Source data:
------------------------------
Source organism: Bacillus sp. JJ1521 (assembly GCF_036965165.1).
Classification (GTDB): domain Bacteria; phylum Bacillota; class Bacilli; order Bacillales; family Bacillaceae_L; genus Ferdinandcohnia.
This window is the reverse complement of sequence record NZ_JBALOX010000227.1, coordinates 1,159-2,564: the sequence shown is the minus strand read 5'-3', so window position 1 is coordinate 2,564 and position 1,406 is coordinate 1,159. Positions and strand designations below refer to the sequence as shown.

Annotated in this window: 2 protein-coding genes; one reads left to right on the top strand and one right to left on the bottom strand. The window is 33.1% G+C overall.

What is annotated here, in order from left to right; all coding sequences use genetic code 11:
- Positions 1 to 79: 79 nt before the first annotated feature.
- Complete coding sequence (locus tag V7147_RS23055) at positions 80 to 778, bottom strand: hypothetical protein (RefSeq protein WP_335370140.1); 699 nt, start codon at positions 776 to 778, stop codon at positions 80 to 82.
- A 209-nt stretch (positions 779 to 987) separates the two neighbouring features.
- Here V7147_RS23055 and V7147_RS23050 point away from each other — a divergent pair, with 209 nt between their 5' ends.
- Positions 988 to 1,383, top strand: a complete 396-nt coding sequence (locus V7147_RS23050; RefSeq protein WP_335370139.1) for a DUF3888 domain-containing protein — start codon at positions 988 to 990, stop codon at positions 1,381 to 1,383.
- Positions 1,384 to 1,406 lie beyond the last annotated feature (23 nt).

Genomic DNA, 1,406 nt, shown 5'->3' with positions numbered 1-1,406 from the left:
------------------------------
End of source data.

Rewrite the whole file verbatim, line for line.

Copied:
Source organism: Bacillus sp. JJ1521 (assembly GCF_036965165.1).
Classification (GTDB): domain Bacteria; phylum Bacillota; class Bacilli; order Bacillales; family Bacillaceae_L; genus Ferdinandcohnia.
This window is the reverse complement of sequence record NZ_JBALOX010000227.1, coordinates 1,159-2,564: the sequence shown is the minus strand read 5'-3', so window position 1 is coordinate 2,564 and position 1,406 is coordinate 1,159. Positions and strand designations below refer to the sequence as shown.

Annotated in this window: 2 protein-coding genes; one reads left to right on the top strand and one right to left on the bottom strand. The window is 33.1% G+C overall.

What is annotated here, in order from left to right; all coding sequences use genetic code 11:
- Positions 1 to 79: 79 nt before the first annotated feature.
- Complete coding sequence (locus tag V7147_RS23055) at positions 80 to 778, bottom strand: hypothetical protein (RefSeq protein WP_335370140.1); 699 nt, start codon at positions 776 to 778, stop codon at positions 80 to 82.
- A 209-nt stretch (positions 779 to 987) separates the two neighbouring features.
- Here V7147_RS23055 and V7147_RS23050 point away from each other — a divergent pair, with 209 nt between their 5' ends.
- Positions 988 to 1,383, top strand: a complete 396-nt coding sequence (locus V7147_RS23050; RefSeq protein WP_335370139.1) for a DUF3888 domain-containing protein — start codon at positions 988 to 990, stop codon at positions 1,381 to 1,383.
- Positions 1,384 to 1,406 lie beyond the last annotated feature (23 nt).

Genomic DNA, 1,406 nt, shown 5'->3' with positions numbered 1-1,406 from the left: